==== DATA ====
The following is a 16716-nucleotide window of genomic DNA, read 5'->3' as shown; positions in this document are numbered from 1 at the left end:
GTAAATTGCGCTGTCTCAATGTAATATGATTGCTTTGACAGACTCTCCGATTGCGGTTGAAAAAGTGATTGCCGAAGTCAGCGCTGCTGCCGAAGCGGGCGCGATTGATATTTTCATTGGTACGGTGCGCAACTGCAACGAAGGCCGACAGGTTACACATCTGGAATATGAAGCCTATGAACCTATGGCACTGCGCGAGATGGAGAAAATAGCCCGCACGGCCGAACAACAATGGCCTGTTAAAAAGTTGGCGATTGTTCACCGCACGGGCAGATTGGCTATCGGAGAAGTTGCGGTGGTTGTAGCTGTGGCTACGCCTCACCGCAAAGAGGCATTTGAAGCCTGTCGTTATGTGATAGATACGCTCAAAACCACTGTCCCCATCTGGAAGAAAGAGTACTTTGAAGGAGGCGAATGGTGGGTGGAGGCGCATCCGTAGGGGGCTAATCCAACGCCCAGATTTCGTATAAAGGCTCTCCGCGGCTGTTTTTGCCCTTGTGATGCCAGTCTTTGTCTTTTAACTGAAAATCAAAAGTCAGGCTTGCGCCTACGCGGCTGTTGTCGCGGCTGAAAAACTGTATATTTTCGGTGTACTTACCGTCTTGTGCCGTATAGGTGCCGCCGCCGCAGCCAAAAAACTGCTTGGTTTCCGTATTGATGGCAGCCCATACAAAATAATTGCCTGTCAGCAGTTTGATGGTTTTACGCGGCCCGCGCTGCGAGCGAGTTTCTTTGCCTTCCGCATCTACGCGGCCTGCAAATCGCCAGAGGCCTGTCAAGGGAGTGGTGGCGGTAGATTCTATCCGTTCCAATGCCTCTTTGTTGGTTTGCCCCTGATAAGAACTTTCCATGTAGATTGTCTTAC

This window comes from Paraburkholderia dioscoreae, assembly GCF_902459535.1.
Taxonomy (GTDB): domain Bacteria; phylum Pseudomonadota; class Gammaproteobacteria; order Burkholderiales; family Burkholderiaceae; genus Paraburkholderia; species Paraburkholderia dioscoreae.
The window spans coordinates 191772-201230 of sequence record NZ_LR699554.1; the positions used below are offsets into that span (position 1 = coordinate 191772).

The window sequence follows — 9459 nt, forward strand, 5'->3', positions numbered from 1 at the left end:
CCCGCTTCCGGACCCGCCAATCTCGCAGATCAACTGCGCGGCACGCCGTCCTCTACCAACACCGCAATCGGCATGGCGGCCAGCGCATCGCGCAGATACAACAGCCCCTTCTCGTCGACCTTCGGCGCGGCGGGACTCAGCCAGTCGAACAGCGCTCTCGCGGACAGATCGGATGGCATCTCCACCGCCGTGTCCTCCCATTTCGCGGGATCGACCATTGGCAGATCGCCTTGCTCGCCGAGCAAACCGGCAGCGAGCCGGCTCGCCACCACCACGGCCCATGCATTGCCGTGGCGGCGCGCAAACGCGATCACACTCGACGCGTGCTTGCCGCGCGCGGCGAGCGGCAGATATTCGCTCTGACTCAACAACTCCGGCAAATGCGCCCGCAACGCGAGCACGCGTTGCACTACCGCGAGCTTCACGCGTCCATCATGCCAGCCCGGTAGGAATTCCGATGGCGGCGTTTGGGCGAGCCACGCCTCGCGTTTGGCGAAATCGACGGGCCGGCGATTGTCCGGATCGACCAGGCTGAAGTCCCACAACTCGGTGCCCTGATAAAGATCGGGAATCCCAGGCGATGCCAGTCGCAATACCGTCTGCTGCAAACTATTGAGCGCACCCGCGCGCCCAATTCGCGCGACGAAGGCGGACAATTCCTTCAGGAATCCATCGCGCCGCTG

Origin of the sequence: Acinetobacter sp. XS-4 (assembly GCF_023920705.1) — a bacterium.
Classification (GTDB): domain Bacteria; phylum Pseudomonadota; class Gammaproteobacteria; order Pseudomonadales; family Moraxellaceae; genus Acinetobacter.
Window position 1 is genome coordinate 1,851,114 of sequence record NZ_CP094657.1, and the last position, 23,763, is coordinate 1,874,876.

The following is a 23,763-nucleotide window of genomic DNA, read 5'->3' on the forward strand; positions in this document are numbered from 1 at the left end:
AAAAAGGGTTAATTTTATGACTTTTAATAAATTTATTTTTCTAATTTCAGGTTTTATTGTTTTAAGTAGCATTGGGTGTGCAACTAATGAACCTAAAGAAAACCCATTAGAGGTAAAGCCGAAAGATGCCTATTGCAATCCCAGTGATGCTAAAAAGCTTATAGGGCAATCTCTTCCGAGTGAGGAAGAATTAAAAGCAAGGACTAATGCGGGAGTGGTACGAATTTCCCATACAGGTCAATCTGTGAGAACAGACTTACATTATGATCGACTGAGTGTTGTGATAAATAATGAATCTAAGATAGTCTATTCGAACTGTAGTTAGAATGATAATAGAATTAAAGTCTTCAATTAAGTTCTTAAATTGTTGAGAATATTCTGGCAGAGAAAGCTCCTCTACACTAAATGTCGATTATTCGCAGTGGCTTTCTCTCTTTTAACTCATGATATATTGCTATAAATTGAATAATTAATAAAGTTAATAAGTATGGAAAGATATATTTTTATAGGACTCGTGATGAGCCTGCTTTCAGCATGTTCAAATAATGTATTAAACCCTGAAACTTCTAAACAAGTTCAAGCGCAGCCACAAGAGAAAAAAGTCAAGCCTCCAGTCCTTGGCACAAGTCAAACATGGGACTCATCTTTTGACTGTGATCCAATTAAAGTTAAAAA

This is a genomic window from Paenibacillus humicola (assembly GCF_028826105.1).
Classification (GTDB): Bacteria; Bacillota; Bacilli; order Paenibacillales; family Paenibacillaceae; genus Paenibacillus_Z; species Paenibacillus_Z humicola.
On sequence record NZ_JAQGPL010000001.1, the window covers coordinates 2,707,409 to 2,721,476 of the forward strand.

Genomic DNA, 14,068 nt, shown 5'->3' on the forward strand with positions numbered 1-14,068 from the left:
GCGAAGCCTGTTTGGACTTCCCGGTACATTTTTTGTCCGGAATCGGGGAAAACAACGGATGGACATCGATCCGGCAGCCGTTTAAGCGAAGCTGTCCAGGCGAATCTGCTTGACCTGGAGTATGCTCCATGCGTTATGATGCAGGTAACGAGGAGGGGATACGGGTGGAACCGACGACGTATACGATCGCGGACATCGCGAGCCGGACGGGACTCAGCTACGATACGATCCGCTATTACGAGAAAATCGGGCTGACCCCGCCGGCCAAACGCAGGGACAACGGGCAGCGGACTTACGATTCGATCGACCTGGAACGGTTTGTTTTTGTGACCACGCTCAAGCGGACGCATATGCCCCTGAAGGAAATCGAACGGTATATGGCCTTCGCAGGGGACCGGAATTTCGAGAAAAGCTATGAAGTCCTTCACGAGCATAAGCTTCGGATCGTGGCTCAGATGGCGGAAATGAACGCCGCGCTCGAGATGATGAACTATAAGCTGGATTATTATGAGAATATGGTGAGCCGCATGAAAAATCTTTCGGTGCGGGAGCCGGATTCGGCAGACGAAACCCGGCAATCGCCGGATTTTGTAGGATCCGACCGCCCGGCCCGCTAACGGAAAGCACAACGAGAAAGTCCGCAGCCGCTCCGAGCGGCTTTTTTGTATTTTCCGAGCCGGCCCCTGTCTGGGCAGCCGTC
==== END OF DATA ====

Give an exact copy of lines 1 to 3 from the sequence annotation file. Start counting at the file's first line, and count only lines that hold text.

The following is a 16716-nucleotide window of genomic DNA, read 5'->3' as shown; positions in this document are numbered from 1 at the left end:
GTAAATTGCGCTGTCTCAATGTAATATGATTGCTTTGACAGACTCTCCGATTGCGGTTGAAAAAGTGATTGCCGAAGTCAGCGCTGCTGCCGAAGCGGGCGCGATTGATATTTTCATTGGTACGGTGCGCAACTGCAACGAAGGCCGACAGGTTACACATCTGGAATATGAAGCCTATGAACCTATGGCACTGCGCGAGATGGAGAAAATAGCCCGCACGGCCGAACAACAATGGCCTGTTAAAAAGTTGGCGATTGTTCACCGCACGGGCAGATTGGCTATCGGAGAAGTTGCGGTGGTTGTAGCTGTGGCTACGCCTCACCGCAAAGAGGCATTTGAAGCCTGTCGTTATGTGATAGATACGCTCAAAACCACTGTCCCCATCTGGAAGAAAGAGTACTTTGAAGGAGGCGAATGGTGGGTGGAGGCGCATCCGTAGGGGGCTAATCCAACGCCCAGATTTCGTATAAAGGCTCTCCGCGGCTGTTTTTGCCCTTGTGATGCCAGTCTTTGTCTTTTAACTGAAAATCAAAAGTCAGGCTTGCGCCTACGCGGCTGTTGTCGCGGCTGAAAAACTGTATATTTTCGGTGTACTTACCGTCTTGTGCCGTATAGGTGCCGCCGCCGCAGCCAAAAAACTGCTTGGTTTCCGTATTGATGGCAGCCCATACAAAATAATTGCCTGTCAGCAGTTTGATGGTTTTACGCGGCCCGCGCTGCGAGCGAGTTTCTTTGCCTTCCGCATCTACGCGGCCTGCAAATCGCCAGAGGCCTGTCAAGGGAGTGGTGGCGGTAGATTCTATCCGTTCCAATGCCTCTTTGTTGGTTTGCCCCTGATAAGAACTTTCCATGTAGATTGTCTTAC

This window comes from Paraburkholderia dioscoreae, assembly GCF_902459535.1.